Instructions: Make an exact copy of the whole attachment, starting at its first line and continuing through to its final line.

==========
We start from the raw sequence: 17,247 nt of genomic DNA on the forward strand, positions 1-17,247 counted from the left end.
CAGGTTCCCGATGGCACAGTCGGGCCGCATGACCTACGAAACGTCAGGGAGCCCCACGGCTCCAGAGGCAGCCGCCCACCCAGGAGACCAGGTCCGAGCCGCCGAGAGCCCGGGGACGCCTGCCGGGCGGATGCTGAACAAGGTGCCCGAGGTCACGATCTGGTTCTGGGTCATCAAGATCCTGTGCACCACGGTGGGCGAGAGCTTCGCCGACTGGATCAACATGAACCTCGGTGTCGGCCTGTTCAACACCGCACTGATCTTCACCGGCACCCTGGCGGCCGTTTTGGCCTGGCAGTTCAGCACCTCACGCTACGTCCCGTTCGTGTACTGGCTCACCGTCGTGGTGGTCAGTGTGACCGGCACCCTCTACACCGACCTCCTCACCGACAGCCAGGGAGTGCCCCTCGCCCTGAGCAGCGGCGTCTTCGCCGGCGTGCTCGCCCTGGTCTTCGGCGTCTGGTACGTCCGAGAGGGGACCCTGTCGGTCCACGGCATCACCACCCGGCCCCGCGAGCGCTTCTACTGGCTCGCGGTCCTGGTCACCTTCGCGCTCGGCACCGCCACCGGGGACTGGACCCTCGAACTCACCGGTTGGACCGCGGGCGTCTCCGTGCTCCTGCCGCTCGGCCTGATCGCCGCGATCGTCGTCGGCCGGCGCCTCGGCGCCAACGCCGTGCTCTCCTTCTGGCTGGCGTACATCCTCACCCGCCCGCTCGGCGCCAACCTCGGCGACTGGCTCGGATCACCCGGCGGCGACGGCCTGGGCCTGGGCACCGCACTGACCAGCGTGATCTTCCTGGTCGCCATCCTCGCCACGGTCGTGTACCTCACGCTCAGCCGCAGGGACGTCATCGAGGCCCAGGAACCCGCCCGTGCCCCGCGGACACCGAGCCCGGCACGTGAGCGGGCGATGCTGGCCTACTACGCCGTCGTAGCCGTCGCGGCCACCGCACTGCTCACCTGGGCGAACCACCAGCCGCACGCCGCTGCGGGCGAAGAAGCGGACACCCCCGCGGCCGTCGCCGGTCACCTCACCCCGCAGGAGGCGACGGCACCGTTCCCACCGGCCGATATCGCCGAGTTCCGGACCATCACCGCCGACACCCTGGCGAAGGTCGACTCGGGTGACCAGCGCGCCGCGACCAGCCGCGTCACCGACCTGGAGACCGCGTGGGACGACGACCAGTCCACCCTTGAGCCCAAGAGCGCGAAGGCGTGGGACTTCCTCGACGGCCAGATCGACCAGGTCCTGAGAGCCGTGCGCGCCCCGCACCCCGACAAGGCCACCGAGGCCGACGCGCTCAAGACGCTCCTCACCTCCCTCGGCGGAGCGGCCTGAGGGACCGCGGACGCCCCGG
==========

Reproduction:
We start from the raw sequence: 17,247 nt of genomic DNA on the forward strand, positions 1-17,247 counted from the left end.
CAGGTTCCCGATGGCACAGTCGGGCCGCATGACCTACGAAACGTCAGGGAGCCCCACGGCTCCAGAGGCAGCCGCCCACCCAGGAGACCAGGTCCGAGCCGCCGAGAGCCCGGGGACGCCTGCCGGGCGGATGCTGAACAAGGTGCCCGAGGTCACGATCTGGTTCTGGGTCATCAAGATCCTGTGCACCACGGTGGGCGAGAGCTTCGCCGACTGGATCAACATGAACCTCGGTGTCGGCCTGTTCAACACCGCACTGATCTTCACCGGCACCCTGGCGGCCGTTTTGGCCTGGCAGTTCAGCACCTCACGCTACGTCCCGTTCGTGTACTGGCTCACCGTCGTGGTGGTCAGTGTGACCGGCACCCTCTACACCGACCTCCTCACCGACAGCCAGGGAGTGCCCCTCGCCCTGAGCAGCGGCGTCTTCGCCGGCGTGCTCGCCCTGGTCTTCGGCGTCTGGTACGTCCGAGAGGGGACCCTGTCGGTCCACGGCATCACCACCCGGCCCCGCGAGCGCTTCTACTGGCTCGCGGTCCTGGTCACCTTCGCGCTCGGCACCGCCACCGGGGACTGGACCCTCGAACTCACCGGTTGGACCGCGGGCGTCTCCGTGCTCCTGCCGCTCGGCCTGATCGCCGCGATCGTCGTCGGCCGGCGCCTCGGCGCCAACGCCGTGCTCTCCTTCTGGCTGGCGTACATCCTCACCCGCCCGCTCGGCGCCAACCTCGGCGACTGGCTCGGATCACCCGGCGGCGACGGCCTGGGCCTGGGCACCGCACTGACCAGCGTGATCTTCCTGGTCGCCATCCTCGCCACGGTCGTGTACCTCACGCTCAGCCGCAGGGACGTCATCGAGGCCCAGGAACCCGCCCGTGCCCCGCGGACACCGAGCCCGGCACGTGAGCGGGCGATGCTGGCCTACTACGCCGTCGTAGCCGTCGCGGCCACCGCACTGCTCACCTGGGCGAACCACCAGCCGCACGCCGCTGCGGGCGAAGAAGCGGACACCCCCGCGGCCGTCGCCGGTCACCTCACCCCGCAGGAGGCGACGGCACCGTTCCCACCGGCCGATATCGCCGAGTTCCGGACCATCACCGCCGACACCCTGGCGAAGGTCGACTCGGGTGACCAGCGCGCCGCGACCAGCCGCGTCACCGACCTGGAGACCGCGTGGGACGACGACCAGTCCACCCTTGAGCCCAAGAGCGCGAAGGCGTGGGACTTCCTCGACGGCCAGATCGACCAGGTCCTGAGAGCCGTGCGCGCCCCGCACCCCGACAAGGCCACCGAGGCCGACGCGCTCAAGACGCTCCTCACCTCCCTCGGCGGAGCGGCCTGAGGGACCGCGGACGCCCCGG